Photo by Alisha Townsend/Grand Magazine
Earlier this month, we commemorated International Day of the World’s Indigenous Peoples (August 9), which shines a light on the unique indigenous cultures and languages around the globe. To help celebrate, we are highlighting the work of indigenous activist Melanie Goodchild. Melanie is a Senior Indigenous Research Fellow, Ambassador and Suncor Fellow at the Waterloo Institute for Social Innovation and Resilience, founder of Turtle Island Institute, and an IWF Fellow alumna. She is a member of the Anishinaabe community, and utilizes that background to inform her research around sustainability and systems thinking.
At the IWF World Leadership Conference in Toronto, Melanie will speak on a panel about entrepreneurship, economic development and social innovation. Here, we asked her about using indigenous knowledge to combat climate change, how the IWF Fellows Program influenced her professional journey, and what it takes to join a group called the Iron Butt Association.
Tell us about your journey to understand your own Indigenous background. What have you since learned about First Nation cultures that you wish were better understood by the greater public?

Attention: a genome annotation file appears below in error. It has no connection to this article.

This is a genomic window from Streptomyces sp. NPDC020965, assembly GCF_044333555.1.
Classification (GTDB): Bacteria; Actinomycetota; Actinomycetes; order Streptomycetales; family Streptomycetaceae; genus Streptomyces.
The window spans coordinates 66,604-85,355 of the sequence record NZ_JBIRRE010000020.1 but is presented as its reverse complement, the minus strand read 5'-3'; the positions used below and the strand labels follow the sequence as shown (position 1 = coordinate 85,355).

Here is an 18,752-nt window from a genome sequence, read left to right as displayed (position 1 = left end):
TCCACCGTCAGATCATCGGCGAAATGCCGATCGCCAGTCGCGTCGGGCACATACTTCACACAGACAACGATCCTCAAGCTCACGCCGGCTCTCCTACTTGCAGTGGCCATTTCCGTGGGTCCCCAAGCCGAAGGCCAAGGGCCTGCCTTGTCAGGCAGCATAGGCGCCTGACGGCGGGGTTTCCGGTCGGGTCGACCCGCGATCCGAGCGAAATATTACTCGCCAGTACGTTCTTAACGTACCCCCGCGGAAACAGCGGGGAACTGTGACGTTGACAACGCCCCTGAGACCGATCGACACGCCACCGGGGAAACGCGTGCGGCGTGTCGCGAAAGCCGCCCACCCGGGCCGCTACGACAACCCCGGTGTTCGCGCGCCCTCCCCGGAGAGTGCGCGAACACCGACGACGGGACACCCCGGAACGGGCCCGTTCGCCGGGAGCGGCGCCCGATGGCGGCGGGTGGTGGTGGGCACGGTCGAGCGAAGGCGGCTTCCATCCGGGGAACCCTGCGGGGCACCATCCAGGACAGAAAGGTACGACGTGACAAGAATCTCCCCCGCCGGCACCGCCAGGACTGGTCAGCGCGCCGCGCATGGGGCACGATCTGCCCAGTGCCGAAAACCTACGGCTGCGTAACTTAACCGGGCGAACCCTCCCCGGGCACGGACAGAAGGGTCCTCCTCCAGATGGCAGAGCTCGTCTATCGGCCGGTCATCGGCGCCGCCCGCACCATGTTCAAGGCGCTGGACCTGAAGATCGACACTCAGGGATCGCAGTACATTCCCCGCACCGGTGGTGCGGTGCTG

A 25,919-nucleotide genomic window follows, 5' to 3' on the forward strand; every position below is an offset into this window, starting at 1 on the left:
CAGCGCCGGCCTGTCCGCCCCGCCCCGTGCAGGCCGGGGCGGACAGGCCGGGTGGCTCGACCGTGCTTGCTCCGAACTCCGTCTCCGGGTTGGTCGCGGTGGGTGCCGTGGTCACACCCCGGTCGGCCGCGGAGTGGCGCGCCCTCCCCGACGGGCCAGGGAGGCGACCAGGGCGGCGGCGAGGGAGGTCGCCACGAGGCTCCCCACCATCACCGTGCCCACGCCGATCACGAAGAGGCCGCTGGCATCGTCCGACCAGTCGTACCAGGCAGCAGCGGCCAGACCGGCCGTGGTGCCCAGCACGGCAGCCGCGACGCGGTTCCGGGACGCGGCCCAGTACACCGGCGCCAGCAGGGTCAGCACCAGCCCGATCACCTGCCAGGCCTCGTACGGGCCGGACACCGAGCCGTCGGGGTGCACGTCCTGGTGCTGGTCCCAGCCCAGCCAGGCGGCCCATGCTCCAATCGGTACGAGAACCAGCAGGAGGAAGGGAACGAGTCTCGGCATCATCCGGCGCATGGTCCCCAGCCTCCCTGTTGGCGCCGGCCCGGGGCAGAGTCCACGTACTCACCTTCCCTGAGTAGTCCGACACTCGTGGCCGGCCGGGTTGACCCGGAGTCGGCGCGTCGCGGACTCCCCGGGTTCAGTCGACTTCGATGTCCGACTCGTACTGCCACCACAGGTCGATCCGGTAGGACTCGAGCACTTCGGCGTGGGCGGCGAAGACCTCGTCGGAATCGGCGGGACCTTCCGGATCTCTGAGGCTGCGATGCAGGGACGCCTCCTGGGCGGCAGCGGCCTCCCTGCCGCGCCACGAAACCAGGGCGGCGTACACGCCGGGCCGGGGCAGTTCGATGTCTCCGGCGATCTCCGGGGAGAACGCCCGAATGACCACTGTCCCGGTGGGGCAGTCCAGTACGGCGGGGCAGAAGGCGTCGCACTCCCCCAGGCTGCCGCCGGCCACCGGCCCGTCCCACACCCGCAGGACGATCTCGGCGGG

I am Anishinaabe (Ojibway/Chippewa) and both of my parents were forced to attend Indian residential schools. My father went to Residential School and my mom went to Indian Day School. These schools were designed to assimilate children and to destroy traditional Indigenous cultures. Children were forbidden to speak their ancestral languages. All four of my grandparents spoke Anishinaabemowin (Ojibway language) but I do not speak it fluently. Instead, I was taught English because my parents are residential school survivors. This year, 2019, is the International Year of Indigenous Languages. We are trying to save our languages because they feature coded knowledge, teachings about our theory of knowledge and nature of being. In addition to pursuing ceremonial life learning from elders, I began learning our language when I was 13 years old. When I introduce myself, I speak Anishinaabemowin, I say my spirit names, my clan and where I am from. I wish the general public understood that Indigenous cultures around the world offer the gift of holistic thinking.